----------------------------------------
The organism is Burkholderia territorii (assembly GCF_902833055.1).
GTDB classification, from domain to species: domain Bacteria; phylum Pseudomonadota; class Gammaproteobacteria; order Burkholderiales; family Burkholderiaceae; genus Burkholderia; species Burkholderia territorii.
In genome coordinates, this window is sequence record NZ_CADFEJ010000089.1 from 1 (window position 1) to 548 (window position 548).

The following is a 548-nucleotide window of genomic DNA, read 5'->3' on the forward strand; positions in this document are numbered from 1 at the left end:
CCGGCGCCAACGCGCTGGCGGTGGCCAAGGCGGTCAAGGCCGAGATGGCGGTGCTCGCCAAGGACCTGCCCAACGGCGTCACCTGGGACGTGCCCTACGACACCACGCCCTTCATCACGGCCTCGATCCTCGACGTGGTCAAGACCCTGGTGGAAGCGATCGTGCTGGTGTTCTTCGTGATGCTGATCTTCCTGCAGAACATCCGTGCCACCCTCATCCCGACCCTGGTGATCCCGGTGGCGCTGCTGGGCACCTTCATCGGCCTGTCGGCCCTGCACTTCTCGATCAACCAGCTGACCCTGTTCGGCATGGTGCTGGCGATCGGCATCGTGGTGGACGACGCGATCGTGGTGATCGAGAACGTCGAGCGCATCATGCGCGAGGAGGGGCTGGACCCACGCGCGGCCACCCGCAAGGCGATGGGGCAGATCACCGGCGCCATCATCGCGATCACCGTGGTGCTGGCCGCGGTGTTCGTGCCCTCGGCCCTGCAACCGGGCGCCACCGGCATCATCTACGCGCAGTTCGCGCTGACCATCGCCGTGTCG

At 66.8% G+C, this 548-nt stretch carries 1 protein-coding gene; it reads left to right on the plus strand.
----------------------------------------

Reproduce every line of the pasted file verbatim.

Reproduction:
The organism is Burkholderia territorii (assembly GCF_902833055.1).
GTDB classification, from domain to species: domain Bacteria; phylum Pseudomonadota; class Gammaproteobacteria; order Burkholderiales; family Burkholderiaceae; genus Burkholderia; species Burkholderia territorii.
In genome coordinates, this window is sequence record NZ_CADFEJ010000089.1 from 1 (window position 1) to 548 (window position 548).

The following is a 548-nucleotide window of genomic DNA, read 5'->3' on the forward strand; positions in this document are numbered from 1 at the left end:
CCGGCGCCAACGCGCTGGCGGTGGCCAAGGCGGTCAAGGCCGAGATGGCGGTGCTCGCCAAGGACCTGCCCAACGGCGTCACCTGGGACGTGCCCTACGACACCACGCCCTTCATCACGGCCTCGATCCTCGACGTGGTCAAGACCCTGGTGGAAGCGATCGTGCTGGTGTTCTTCGTGATGCTGATCTTCCTGCAGAACATCCGTGCCACCCTCATCCCGACCCTGGTGATCCCGGTGGCGCTGCTGGGCACCTTCATCGGCCTGTCGGCCCTGCACTTCTCGATCAACCAGCTGACCCTGTTCGGCATGGTGCTGGCGATCGGCATCGTGGTGGACGACGCGATCGTGGTGATCGAGAACGTCGAGCGCATCATGCGCGAGGAGGGGCTGGACCCACGCGCGGCCACCCGCAAGGCGATGGGGCAGATCACCGGCGCCATCATCGCGATCACCGTGGTGCTGGCCGCGGTGTTCGTGCCCTCGGCCCTGCAACCGGGCGCCACCGGCATCATCTACGCGCAGTTCGCGCTGACCATCGCCGTGTCG

At 66.8% G+C, this 548-nt stretch carries 1 protein-coding gene; it reads left to right on the plus strand.